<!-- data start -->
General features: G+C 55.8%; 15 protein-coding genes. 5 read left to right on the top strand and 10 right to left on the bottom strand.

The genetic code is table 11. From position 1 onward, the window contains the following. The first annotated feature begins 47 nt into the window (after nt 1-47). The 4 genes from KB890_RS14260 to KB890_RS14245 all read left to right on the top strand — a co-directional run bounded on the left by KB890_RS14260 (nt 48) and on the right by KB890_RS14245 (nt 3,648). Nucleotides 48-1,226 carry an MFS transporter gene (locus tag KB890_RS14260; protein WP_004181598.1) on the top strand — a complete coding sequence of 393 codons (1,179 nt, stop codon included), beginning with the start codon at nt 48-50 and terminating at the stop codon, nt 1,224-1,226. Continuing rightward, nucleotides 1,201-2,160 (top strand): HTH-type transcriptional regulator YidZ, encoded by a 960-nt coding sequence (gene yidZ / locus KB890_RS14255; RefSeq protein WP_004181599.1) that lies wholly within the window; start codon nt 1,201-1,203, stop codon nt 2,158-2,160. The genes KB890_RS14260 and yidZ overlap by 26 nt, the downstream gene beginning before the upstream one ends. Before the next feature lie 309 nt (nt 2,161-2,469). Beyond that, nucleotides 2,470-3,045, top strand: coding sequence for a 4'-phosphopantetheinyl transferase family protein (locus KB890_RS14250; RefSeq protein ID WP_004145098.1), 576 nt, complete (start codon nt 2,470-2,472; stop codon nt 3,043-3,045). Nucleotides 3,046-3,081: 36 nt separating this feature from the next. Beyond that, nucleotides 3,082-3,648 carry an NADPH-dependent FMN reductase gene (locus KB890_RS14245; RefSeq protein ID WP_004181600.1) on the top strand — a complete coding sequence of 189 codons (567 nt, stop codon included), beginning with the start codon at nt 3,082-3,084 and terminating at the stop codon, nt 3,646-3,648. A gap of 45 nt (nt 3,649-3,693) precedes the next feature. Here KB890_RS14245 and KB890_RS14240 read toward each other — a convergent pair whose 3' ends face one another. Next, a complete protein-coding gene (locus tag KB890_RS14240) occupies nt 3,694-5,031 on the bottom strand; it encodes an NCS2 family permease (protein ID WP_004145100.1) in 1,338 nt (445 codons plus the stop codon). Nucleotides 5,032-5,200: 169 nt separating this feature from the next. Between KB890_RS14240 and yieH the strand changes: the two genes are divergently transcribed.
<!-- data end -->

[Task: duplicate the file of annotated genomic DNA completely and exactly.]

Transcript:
General features: G+C 55.8%; 15 protein-coding genes. 5 read left to right on the top strand and 10 right to left on the bottom strand.

The genetic code is table 11. From position 1 onward, the window contains the following. The first annotated feature begins 47 nt into the window (after nt 1-47). The 4 genes from KB890_RS14260 to KB890_RS14245 all read left to right on the top strand — a co-directional run bounded on the left by KB890_RS14260 (nt 48) and on the right by KB890_RS14245 (nt 3,648). Nucleotides 48-1,226 carry an MFS transporter gene (locus tag KB890_RS14260; protein WP_004181598.1) on the top strand — a complete coding sequence of 393 codons (1,179 nt, stop codon included), beginning with the start codon at nt 48-50 and terminating at the stop codon, nt 1,224-1,226. Continuing rightward, nucleotides 1,201-2,160 (top strand): HTH-type transcriptional regulator YidZ, encoded by a 960-nt coding sequence (gene yidZ / locus KB890_RS14255; RefSeq protein WP_004181599.1) that lies wholly within the window; start codon nt 1,201-1,203, stop codon nt 2,158-2,160. The genes KB890_RS14260 and yidZ overlap by 26 nt, the downstream gene beginning before the upstream one ends. Before the next feature lie 309 nt (nt 2,161-2,469). Beyond that, nucleotides 2,470-3,045, top strand: coding sequence for a 4'-phosphopantetheinyl transferase family protein (locus KB890_RS14250; RefSeq protein ID WP_004145098.1), 576 nt, complete (start codon nt 2,470-2,472; stop codon nt 3,043-3,045). Nucleotides 3,046-3,081: 36 nt separating this feature from the next. Beyond that, nucleotides 3,082-3,648 carry an NADPH-dependent FMN reductase gene (locus KB890_RS14245; RefSeq protein ID WP_004181600.1) on the top strand — a complete coding sequence of 189 codons (567 nt, stop codon included), beginning with the start codon at nt 3,082-3,084 and terminating at the stop codon, nt 3,646-3,648. A gap of 45 nt (nt 3,649-3,693) precedes the next feature. Here KB890_RS14245 and KB890_RS14240 read toward each other — a convergent pair whose 3' ends face one another. Next, a complete protein-coding gene (locus tag KB890_RS14240) occupies nt 3,694-5,031 on the bottom strand; it encodes an NCS2 family permease (protein ID WP_004145100.1) in 1,338 nt (445 codons plus the stop codon). Nucleotides 5,032-5,200: 169 nt separating this feature from the next. Between KB890_RS14240 and yieH the strand changes: the two genes are divergently transcribed.